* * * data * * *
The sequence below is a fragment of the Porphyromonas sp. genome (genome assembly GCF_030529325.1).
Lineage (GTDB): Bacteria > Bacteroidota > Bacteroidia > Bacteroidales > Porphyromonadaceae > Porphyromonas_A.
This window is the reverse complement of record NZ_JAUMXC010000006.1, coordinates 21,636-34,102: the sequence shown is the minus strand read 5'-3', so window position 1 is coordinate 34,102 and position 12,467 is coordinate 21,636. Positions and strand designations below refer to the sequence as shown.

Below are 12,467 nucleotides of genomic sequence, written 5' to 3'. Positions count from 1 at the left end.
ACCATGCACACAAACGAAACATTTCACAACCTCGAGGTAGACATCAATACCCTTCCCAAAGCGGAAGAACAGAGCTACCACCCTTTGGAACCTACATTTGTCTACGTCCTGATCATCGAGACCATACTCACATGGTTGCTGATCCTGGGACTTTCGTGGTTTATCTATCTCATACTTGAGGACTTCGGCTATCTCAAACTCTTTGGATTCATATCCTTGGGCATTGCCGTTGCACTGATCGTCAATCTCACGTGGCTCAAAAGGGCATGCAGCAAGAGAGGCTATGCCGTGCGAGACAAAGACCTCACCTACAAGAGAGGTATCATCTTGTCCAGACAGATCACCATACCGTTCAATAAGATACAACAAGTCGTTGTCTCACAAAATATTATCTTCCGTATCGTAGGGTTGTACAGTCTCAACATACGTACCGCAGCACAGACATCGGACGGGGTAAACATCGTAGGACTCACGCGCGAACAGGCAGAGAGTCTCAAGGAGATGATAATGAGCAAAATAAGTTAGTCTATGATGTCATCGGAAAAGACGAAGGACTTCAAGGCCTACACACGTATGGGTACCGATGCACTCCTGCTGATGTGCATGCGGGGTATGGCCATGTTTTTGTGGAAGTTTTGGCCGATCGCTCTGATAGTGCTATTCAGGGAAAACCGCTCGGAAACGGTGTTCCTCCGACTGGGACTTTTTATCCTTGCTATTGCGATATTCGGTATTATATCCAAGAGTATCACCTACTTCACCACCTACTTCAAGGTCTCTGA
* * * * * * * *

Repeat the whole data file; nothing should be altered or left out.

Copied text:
The sequence below is a fragment of the Porphyromonas sp. genome (genome assembly GCF_030529325.1).
Lineage (GTDB): Bacteria > Bacteroidota > Bacteroidia > Bacteroidales > Porphyromonadaceae > Porphyromonas_A.
This window is the reverse complement of record NZ_JAUMXC010000006.1, coordinates 21,636-34,102: the sequence shown is the minus strand read 5'-3', so window position 1 is coordinate 34,102 and position 12,467 is coordinate 21,636. Positions and strand designations below refer to the sequence as shown.

Below are 12,467 nucleotides of genomic sequence, written 5' to 3'. Positions count from 1 at the left end.
ACCATGCACACAAACGAAACATTTCACAACCTCGAGGTAGACATCAATACCCTTCCCAAAGCGGAAGAACAGAGCTACCACCCTTTGGAACCTACATTTGTCTACGTCCTGATCATCGAGACCATACTCACATGGTTGCTGATCCTGGGACTTTCGTGGTTTATCTATCTCATACTTGAGGACTTCGGCTATCTCAAACTCTTTGGATTCATATCCTTGGGCATTGCCGTTGCACTGATCGTCAATCTCACGTGGCTCAAAAGGGCATGCAGCAAGAGAGGCTATGCCGTGCGAGACAAAGACCTCACCTACAAGAGAGGTATCATCTTGTCCAGACAGATCACCATACCGTTCAATAAGATACAACAAGTCGTTGTCTCACAAAATATTATCTTCCGTATCGTAGGGTTGTACAGTCTCAACATACGTACCGCAGCACAGACATCGGACGGGGTAAACATCGTAGGACTCACGCGCGAACAGGCAGAGAGTCTCAAGGAGATGATAATGAGCAAAATAAGTTAGTCTATGATGTCATCGGAAAAGACGAAGGACTTCAAGGCCTACACACGTATGGGTACCGATGCACTCCTGCTGATGTGCATGCGGGGTATGGCCATGTTTTTGTGGAAGTTTTGGCCGATCGCTCTGATAGTGCTATTCAGGGAAAACCGCTCGGAAACGGTGTTCCTCCGACTGGGACTTTTTATCCTTGCTATTGCGATATTCGGTATTATATCCAAGAGTATCACCTACTTCACCACCTACTTCAAGGTCTCTGA